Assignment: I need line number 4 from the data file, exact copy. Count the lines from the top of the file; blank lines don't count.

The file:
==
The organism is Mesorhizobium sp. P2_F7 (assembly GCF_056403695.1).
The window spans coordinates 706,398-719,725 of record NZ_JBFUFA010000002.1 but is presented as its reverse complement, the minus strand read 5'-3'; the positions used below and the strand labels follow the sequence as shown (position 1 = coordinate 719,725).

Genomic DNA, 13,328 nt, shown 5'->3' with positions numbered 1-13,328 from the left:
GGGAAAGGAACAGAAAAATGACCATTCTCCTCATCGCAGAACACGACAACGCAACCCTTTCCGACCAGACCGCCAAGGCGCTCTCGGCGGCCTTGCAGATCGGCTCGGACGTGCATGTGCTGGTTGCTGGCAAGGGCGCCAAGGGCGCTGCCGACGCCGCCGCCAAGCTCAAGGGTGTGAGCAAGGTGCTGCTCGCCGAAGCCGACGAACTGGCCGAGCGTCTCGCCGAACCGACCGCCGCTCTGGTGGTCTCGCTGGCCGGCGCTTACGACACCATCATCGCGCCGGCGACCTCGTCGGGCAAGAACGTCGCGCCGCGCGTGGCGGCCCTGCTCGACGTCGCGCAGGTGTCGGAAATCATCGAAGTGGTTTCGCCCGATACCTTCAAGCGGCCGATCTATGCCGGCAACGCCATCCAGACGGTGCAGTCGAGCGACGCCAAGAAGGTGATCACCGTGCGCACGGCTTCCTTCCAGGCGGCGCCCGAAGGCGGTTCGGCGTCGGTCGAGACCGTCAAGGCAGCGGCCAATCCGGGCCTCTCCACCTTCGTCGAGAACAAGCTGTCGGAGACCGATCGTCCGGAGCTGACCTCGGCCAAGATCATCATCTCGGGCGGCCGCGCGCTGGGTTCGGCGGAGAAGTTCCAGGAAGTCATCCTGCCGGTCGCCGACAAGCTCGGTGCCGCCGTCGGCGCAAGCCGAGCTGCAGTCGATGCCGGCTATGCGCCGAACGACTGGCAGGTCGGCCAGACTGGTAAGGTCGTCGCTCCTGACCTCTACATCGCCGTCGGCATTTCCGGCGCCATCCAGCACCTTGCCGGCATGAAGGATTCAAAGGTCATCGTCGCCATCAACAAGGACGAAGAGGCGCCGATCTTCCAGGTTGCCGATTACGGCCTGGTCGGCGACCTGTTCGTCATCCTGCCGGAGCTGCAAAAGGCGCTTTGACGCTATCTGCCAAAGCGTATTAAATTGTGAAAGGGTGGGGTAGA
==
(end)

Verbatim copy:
GGGAAAGGAACAGAAAAATGACCATTCTCCTCATCGCAGAACACGACAACGCAACCCTTTCCGACCAGACCGCCAAGGCGCTCTCGGCGGCCTTGCAGATCGGCTCGGACGTGCATGTGCTGGTTGCTGGCAAGGGCGCCAAGGGCGCTGCCGACGCCGCCGCCAAGCTCAAGGGTGTGAGCAAGGTGCTGCTCGCCGAAGCCGACGAACTGGCCGAGCGTCTCGCCGAACCGACCGCCGCTCTGGTGGTCTCGCTGGCCGGCGCTTACGACACCATCATCGCGCCGGCGACCTCGTCGGGCAAGAACGTCGCGCCGCGCGTGGCGGCCCTGCTCGACGTCGCGCAGGTGTCGGAAATCATCGAAGTGGTTTCGCCCGATACCTTCAAGCGGCCGATCTATGCCGGCAACGCCATCCAGACGGTGCAGTCGAGCGACGCCAAGAAGGTGATCACCGTGCGCACGGCTTCCTTCCAGGCGGCGCCCGAAGGCGGTTCGGCGTCGGTCGAGACCGTCAAGGCAGCGGCCAATCCGGGCCTCTCCACCTTCGTCGAGAACAAGCTGTCGGAGACCGATCGTCCGGAGCTGACCTCGGCCAAGATCATCATCTCGGGCGGCCGCGCGCTGGGTTCGGCGGAGAAGTTCCAGGAAGTCATCCTGCCGGTCGCCGACAAGCTCGGTGCCGCCGTCGGCGCAAGCCGAGCTGCAGTCGATGCCGGCTATGCGCCGAACGACTGGCAGGTCGGCCAGACTGGTAAGGTCGTCGCTCCTGACCTCTACATCGCCGTCGGCATTTCCGGCGCCATCCAGCACCTTGCCGGCATGAAGGATTCAAAGGTCATCGTCGCCATCAACAAGGACGAAGAGGCGCCGATCTTCCAGGTTGCCGATTACGGCCTGGTCGGCGACCTGTTCGTCATCCTGCCGGAGCTGCAAAAGGCGCTTTGACGCTATCTGCCAAAGCGTATTAAATTGTGAAAGGGTGGGGTAGA